If you’re a gay man and you have Internet access then I’d be prepared to put my ‘cock on the block’, as it were, by betting that you’ve tried online dating at some point in your many no-doubt interesting online adventures. In fact, I’d probably be more correct than not in stating that you have an active profile or two on MeetMarket or Gaydar right now. Yes, someone could well be assessing your vital statistics and messaging you sweet nothings at this very moment.
Posting a profile is rather like having a gay business card. It seems to be about staking a claim of sorts on a small piece of virtual land, stating: “I’m here and I’m queer. Hear me roar!” For horny or lonely guys, online dating has replaced or augmented the local gay bar, dark alley or neighbourhood park.
For those of us that are more interested in meeting someone on a more meaningful (ahem) basis the Internet has only added to the messy minefield of man-on man interaction. It remains a confusing business and after three years of meeting people via this digital playground of ones and zeroes, I’m still puzzled by a good number of things.
I’m forever baffled by the “happily involved” characters. You know these types. They lure you to their profile on the basis of a rather appealing thumbnail image. You get to the profile and read something along the lines of, “I’ve already met the love of my life and am not looking for a relationship – only friendship”. Oh bugger off already; join a book club! I’m never sure how honest these smug people are. Is this some kind of code that really means, “but if you really blow my socks off, I might just dump my rather boring boyfriend”?
Then again, the reality is that when it comes to online dating there’s not much dating going on. You might think that I’m something of a sourpuss when it comes to those once-off steamy sex sessions that are no doubt taking place all over the world thanks to “dating” websites, but I’m not. Really. I may admittedly be a little jealous that I’m just not the ‘wham bam thank you… uhh… mam’ type, but I’m all for other people expressing themselves in whatever way makes them happy.
And here I thought that every homosexual was aware of the vital importance of good lighting!
What does grate me is the regular stream of hardcore pictures of body parts that get messaged to my profile. What part of “I’m looking for a relationship”, or “not interested in casual sex” is unclear? I’ve come to the conclusion that no-one actually bothers to read my carefully composed and oh-so-witty profile, which took me hours to complete. While I’m vaguely flattered that my photograph alone should elicit such a carnal response, I suspect that these randy guys use the shotgun approach; hoping that someone – anyone – responds. Knowing men – and I sadly know men – a guy on heat is not the most discerning of creatures.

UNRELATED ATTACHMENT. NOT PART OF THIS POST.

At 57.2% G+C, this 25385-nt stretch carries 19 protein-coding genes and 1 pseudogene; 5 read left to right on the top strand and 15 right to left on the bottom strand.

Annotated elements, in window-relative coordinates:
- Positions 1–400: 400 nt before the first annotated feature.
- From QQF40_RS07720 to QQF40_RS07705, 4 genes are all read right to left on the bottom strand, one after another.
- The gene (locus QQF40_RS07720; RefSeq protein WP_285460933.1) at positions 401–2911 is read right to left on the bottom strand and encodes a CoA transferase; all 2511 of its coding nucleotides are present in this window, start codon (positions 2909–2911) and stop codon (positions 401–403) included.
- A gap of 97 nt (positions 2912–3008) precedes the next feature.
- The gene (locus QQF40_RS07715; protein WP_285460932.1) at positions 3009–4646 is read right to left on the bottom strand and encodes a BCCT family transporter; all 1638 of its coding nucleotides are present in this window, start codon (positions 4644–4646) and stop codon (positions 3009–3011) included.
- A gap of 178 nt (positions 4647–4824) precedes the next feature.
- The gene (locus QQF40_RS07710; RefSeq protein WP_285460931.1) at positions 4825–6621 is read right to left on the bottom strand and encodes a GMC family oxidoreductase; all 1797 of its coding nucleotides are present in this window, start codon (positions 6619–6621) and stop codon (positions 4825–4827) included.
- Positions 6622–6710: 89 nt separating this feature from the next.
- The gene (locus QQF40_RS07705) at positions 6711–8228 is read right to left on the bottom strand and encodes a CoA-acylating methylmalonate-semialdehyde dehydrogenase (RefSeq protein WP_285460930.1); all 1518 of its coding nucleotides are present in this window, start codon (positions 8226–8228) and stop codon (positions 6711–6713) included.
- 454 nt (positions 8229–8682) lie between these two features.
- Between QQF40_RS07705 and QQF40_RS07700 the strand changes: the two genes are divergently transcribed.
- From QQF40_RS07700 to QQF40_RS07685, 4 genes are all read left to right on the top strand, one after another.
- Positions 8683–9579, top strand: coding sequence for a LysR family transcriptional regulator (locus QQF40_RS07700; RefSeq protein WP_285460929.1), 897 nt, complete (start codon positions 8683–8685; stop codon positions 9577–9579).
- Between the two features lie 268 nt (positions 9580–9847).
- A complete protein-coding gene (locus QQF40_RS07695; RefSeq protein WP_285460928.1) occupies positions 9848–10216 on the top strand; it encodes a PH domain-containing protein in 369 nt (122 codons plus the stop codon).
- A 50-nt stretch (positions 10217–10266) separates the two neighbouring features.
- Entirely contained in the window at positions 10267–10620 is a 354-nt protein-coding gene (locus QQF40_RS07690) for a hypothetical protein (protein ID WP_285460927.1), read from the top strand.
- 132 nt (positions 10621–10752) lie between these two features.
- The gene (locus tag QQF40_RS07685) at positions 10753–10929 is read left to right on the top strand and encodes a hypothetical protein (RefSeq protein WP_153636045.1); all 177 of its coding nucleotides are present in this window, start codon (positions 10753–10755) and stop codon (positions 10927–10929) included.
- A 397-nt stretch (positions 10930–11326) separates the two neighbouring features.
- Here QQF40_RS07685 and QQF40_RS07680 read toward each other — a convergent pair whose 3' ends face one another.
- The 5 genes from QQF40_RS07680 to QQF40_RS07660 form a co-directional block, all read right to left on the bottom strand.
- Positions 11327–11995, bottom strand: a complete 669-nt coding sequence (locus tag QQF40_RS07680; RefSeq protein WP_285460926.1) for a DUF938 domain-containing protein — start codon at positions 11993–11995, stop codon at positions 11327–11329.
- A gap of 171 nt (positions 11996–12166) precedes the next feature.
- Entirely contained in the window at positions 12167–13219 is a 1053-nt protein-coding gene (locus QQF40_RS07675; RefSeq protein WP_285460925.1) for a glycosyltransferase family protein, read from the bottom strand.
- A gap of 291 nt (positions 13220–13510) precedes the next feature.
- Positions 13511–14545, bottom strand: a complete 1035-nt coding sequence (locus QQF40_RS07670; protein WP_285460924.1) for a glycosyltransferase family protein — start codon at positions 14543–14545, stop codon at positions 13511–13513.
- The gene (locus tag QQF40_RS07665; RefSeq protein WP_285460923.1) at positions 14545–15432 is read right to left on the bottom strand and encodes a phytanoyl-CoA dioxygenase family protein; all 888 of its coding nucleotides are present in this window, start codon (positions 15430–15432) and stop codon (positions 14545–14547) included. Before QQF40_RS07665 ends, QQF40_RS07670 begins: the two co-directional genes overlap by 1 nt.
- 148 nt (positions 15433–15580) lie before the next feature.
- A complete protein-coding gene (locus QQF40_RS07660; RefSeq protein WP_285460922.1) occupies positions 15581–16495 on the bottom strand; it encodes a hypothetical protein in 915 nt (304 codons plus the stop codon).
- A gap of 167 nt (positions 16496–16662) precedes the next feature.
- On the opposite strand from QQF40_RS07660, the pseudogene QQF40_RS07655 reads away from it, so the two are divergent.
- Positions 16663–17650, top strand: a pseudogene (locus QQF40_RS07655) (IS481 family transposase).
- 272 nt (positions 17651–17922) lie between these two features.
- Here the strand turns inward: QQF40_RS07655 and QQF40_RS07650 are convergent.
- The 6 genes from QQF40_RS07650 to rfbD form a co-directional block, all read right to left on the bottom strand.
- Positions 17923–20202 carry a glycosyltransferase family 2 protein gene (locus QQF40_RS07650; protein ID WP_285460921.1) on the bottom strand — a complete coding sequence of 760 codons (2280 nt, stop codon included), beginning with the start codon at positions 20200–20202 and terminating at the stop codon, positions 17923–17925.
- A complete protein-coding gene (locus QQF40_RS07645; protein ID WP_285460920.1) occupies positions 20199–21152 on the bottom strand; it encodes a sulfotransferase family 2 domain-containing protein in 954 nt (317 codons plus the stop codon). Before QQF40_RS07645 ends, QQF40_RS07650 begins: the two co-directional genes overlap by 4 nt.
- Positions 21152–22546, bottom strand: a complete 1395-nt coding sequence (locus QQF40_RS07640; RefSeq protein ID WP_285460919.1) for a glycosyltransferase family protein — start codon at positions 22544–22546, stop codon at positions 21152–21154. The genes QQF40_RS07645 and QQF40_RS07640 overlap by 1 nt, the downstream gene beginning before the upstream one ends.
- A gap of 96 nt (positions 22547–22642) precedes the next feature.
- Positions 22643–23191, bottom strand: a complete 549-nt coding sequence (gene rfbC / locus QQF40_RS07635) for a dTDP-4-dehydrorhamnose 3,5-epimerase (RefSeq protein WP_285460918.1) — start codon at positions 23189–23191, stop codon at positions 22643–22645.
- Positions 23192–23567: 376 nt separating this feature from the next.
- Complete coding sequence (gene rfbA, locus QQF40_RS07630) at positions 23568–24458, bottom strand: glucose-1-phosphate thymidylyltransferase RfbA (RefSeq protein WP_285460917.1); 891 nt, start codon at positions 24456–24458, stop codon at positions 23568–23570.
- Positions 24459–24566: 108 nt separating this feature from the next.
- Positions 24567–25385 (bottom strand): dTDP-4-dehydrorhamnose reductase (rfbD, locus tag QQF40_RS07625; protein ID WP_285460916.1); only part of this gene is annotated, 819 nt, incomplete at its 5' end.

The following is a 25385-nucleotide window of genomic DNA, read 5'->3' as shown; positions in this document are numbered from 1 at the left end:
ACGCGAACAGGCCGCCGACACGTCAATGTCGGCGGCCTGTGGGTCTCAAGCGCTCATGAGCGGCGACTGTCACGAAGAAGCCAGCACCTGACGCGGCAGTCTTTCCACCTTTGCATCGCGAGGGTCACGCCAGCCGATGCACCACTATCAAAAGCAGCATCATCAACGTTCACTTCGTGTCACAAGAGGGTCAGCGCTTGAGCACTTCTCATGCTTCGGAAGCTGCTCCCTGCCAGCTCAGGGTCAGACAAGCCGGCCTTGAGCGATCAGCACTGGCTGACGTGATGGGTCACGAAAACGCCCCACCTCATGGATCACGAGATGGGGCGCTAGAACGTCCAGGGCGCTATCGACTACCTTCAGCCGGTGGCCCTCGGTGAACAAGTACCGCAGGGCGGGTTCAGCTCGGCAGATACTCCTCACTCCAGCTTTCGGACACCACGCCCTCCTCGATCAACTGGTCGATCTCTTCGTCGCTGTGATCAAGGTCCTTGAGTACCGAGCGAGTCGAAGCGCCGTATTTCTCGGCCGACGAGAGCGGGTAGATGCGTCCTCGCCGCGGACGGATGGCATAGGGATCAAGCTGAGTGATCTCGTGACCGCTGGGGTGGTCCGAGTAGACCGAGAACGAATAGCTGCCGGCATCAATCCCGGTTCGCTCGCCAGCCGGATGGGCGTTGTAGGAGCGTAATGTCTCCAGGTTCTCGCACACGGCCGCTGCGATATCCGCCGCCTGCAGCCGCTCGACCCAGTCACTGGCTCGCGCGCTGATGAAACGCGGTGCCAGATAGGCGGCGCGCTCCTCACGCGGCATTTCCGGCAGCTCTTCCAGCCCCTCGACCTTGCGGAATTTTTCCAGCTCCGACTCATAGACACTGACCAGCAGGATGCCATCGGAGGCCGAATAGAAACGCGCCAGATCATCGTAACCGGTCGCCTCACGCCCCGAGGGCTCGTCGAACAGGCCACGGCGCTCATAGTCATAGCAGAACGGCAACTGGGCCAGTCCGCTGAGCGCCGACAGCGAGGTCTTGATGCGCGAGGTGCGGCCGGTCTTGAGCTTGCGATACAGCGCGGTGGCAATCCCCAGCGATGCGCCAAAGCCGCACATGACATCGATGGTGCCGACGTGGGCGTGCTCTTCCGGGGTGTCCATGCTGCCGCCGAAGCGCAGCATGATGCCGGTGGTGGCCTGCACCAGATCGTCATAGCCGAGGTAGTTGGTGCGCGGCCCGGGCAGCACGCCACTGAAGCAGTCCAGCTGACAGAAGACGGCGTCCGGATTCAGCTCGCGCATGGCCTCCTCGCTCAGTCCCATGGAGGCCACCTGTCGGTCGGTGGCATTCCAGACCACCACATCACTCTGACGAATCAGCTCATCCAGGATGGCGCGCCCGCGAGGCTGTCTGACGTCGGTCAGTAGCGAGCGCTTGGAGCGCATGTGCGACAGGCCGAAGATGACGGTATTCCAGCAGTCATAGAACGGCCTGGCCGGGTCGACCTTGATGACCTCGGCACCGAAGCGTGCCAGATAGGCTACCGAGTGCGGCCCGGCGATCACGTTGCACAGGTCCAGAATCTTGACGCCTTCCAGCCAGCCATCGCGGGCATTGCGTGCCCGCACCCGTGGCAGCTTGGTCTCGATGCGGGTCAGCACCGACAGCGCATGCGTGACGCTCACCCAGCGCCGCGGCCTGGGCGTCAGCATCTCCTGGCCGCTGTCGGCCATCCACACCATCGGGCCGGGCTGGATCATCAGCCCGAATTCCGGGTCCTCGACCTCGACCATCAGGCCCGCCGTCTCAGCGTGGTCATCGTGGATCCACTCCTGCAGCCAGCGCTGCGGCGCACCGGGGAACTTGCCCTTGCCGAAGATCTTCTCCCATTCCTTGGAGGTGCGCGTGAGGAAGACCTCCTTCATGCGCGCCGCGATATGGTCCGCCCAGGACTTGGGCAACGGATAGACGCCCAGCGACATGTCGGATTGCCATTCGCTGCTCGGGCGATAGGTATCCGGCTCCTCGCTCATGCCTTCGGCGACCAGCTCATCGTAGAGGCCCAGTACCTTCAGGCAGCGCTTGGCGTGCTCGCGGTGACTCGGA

What’s even more interesting is noting the men that choose to publish pictures of their private bits in all their upstanding glory. Now don’t get me wrong, like any gay male of the species, the image of an attractive man sans clothes will have the expected pleasing reaction. But attractive is the key word here. I still have my figure (mostly), my teeth and much of my hair, but you don’t see me sprawled naked on the Internet. So why, dear god, do ageing overweight men feel the need to expose their most-hidden spotty nooks and crannies to the rest of us – and always in amateurish, badly lit, badly composed photos. (And I thought that every homosexual was aware of the vital importance of good lighting!)
Some of my best friends are overweight and sagging, but I’d like to think they have the good sense to put their best features forward. Do you never watch What Not To Wear? It’s all about concealing the problem areas people (god knows, we all have them), not plastering our dodgy flabby bits on a virtual billboard!
It’s also clear that some men couldn’t be bothered to look at their photos with an aesthetically critical eye before they go global with them. Sure, not all of us live in designer mansions, but I’d think one would have the sense to take one’s photo in a relatively attractive setting – not with a messy bedroom – complete with scary cerise and mustard striped drapes, empty pizza boxes and a moth-eaten teddy bear – in the background. Throw a naked flabby butt, and dirty socks into the equation and I’m ready to lose my lunch.
Re-reading what I’ve written above it’s clear that online dating can be rather hard on a Virgo. (We do tend to expect a great deal from people; like common sense and freshly minted breath). Nevertheless, I’d still like to believe that I’m not the only one that ponders these questions. To me, a dating profile is the equivalent of going out in public. And in my books, unless you’re Britney Spears, you should never be seen barefoot and unwashed at the mall.